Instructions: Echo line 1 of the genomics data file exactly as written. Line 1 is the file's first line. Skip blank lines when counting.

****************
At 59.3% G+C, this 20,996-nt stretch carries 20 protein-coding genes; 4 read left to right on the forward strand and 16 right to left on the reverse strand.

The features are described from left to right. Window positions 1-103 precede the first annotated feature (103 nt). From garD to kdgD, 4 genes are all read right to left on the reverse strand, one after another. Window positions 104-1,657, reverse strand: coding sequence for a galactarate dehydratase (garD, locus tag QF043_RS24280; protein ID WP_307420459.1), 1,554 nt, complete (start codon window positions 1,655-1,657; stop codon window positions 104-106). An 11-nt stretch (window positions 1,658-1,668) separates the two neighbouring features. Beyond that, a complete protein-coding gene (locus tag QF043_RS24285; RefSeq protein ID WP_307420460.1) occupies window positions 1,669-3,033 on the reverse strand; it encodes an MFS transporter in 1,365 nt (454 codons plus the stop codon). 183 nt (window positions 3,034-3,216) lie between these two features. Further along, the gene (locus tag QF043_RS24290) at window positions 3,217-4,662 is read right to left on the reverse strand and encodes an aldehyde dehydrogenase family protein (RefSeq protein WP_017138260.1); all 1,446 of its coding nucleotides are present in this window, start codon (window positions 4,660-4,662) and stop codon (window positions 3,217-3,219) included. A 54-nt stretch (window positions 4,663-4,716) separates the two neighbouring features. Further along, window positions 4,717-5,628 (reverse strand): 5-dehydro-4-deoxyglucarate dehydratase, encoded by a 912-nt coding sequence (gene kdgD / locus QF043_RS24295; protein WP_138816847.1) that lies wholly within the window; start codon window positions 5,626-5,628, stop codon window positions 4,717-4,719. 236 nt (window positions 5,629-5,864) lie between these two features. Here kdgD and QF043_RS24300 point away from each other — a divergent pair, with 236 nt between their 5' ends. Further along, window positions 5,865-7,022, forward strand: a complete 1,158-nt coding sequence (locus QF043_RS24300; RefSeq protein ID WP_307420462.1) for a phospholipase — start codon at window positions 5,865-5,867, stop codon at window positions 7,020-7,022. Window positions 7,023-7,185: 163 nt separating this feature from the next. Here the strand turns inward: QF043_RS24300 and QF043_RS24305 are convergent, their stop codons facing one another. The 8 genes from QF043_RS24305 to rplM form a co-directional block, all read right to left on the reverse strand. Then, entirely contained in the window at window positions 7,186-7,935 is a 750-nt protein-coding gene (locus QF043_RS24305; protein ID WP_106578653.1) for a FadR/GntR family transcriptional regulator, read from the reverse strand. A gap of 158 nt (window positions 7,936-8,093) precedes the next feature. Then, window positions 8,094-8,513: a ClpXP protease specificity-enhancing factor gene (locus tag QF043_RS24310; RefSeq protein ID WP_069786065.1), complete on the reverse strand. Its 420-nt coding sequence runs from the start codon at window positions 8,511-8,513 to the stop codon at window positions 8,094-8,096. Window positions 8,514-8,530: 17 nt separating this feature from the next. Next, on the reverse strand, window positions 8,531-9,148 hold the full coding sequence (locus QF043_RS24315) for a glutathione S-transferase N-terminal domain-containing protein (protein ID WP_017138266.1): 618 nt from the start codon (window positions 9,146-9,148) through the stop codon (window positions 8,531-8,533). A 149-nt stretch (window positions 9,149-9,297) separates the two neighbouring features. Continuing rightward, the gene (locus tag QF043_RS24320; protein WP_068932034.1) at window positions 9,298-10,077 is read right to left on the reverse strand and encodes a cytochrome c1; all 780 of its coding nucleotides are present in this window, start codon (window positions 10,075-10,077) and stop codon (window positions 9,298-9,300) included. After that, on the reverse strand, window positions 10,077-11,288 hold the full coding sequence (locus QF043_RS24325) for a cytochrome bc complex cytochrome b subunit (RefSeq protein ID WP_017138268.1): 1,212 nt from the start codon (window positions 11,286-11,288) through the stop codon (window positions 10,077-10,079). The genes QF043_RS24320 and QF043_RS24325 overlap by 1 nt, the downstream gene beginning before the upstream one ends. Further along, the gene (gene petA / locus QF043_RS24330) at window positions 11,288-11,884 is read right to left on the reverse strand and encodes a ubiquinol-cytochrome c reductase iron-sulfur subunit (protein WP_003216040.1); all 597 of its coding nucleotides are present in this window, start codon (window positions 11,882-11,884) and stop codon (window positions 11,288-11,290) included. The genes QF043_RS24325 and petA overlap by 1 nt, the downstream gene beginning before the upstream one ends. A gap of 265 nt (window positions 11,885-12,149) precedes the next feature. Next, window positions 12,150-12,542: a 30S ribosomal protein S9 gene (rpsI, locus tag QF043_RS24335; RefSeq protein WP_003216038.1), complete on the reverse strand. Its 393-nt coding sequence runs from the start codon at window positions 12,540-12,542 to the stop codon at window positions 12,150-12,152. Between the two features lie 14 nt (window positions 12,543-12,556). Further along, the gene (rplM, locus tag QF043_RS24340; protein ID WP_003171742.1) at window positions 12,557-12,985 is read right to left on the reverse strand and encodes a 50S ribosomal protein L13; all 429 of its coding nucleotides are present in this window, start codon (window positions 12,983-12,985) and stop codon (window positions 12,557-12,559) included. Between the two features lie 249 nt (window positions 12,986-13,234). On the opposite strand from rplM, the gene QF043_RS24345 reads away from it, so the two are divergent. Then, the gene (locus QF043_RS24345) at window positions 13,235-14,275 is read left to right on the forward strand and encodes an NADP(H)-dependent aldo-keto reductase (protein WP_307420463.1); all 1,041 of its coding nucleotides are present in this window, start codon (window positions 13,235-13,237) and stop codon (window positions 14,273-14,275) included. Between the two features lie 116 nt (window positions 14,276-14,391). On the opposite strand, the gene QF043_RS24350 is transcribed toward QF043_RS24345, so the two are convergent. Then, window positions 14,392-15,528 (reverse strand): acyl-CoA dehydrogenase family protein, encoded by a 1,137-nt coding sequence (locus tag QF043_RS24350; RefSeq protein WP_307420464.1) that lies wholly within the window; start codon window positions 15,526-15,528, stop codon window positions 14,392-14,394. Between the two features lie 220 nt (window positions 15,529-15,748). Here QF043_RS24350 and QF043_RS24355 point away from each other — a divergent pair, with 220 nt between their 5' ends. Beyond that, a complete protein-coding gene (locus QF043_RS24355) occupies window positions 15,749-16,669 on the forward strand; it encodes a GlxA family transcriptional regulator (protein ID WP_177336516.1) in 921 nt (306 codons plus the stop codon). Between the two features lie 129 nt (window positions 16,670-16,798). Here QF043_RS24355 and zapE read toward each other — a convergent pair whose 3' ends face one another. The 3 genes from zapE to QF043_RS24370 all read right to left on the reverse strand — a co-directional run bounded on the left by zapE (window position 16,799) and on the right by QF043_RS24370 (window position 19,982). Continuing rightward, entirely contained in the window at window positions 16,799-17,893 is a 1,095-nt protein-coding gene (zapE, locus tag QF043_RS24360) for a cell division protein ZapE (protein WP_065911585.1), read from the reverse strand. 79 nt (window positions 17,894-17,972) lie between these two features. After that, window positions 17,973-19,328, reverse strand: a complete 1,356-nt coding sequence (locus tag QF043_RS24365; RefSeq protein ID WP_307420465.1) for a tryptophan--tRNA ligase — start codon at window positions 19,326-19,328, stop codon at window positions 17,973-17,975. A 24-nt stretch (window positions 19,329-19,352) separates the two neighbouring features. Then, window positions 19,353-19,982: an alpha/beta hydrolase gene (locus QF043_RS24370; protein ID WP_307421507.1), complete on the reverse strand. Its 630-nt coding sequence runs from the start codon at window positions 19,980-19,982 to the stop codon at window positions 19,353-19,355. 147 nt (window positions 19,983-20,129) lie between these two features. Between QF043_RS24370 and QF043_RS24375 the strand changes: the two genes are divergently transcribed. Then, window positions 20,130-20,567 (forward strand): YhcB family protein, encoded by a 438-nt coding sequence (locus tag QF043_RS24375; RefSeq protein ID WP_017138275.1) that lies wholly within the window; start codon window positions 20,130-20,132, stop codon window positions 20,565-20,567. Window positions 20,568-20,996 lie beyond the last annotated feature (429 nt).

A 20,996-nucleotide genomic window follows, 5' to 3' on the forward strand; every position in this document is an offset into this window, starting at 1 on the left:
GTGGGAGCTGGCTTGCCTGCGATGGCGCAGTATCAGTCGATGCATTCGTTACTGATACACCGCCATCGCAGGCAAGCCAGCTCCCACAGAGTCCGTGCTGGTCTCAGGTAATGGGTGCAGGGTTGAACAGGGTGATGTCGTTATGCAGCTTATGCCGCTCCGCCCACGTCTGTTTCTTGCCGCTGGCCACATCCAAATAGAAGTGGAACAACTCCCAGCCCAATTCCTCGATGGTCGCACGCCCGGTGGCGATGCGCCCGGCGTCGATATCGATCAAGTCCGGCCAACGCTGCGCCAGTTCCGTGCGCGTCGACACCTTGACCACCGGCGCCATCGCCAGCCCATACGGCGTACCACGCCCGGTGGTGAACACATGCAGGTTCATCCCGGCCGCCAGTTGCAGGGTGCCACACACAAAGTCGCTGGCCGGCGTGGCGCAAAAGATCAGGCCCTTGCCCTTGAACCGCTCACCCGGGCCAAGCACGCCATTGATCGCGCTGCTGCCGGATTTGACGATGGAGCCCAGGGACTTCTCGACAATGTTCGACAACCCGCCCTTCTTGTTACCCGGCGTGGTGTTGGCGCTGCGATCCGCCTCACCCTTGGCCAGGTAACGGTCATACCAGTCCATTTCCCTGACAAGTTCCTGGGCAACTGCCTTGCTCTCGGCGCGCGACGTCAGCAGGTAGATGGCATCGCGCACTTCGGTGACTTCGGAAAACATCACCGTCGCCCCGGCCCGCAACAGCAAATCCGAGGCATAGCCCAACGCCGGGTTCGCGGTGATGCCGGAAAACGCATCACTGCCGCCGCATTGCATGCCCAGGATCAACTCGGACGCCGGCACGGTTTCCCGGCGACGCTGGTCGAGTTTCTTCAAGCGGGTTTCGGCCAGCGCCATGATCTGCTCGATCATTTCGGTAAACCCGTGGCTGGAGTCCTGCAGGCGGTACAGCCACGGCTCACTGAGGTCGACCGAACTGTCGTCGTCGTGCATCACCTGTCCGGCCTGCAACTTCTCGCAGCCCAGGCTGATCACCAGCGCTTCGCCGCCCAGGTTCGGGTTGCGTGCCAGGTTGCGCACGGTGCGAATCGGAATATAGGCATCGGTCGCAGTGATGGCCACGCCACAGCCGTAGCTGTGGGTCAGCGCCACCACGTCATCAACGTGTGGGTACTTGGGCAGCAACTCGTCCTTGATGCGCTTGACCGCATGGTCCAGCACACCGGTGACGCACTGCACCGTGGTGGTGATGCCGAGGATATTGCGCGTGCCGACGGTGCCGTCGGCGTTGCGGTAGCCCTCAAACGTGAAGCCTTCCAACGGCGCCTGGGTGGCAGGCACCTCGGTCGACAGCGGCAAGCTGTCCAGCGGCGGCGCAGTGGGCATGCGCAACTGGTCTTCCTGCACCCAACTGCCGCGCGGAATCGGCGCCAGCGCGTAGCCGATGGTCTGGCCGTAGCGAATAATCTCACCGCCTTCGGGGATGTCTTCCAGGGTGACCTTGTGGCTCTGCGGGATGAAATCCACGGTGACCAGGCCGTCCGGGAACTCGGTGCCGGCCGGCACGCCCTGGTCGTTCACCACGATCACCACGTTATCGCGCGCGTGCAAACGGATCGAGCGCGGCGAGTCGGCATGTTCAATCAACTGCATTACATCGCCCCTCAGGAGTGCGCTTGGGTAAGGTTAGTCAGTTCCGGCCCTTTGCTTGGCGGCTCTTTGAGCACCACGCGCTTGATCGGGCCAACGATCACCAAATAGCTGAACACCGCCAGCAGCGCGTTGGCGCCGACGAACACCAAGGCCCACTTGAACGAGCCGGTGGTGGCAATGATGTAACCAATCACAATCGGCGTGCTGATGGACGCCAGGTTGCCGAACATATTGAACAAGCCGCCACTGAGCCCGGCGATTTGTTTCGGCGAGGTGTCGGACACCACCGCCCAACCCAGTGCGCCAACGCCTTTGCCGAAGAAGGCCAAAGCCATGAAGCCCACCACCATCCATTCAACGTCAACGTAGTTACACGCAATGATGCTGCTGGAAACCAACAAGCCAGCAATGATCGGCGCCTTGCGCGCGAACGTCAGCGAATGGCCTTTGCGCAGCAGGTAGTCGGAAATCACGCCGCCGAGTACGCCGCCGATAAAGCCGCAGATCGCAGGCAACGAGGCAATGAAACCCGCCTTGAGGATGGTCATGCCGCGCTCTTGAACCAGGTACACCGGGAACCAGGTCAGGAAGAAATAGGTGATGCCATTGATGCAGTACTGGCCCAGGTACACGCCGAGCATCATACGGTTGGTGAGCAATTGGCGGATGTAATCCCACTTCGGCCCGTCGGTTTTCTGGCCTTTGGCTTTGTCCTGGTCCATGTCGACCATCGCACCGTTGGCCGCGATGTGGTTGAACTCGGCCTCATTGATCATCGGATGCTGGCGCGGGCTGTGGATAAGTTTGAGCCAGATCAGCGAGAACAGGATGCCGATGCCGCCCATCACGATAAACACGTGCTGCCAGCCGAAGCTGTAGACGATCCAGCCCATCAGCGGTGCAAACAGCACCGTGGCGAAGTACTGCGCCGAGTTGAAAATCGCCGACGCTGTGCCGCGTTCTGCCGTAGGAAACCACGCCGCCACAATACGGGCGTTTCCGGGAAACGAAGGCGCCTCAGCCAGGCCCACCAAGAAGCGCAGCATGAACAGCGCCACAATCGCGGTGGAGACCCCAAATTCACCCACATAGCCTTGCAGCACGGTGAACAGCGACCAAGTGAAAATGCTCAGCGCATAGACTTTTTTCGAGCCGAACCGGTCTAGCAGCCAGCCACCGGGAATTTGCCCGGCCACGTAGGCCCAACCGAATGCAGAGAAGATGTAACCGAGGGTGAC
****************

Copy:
At 59.3% G+C, this 20,996-nt stretch carries 20 protein-coding genes; 4 read left to right on the forward strand and 16 right to left on the reverse strand.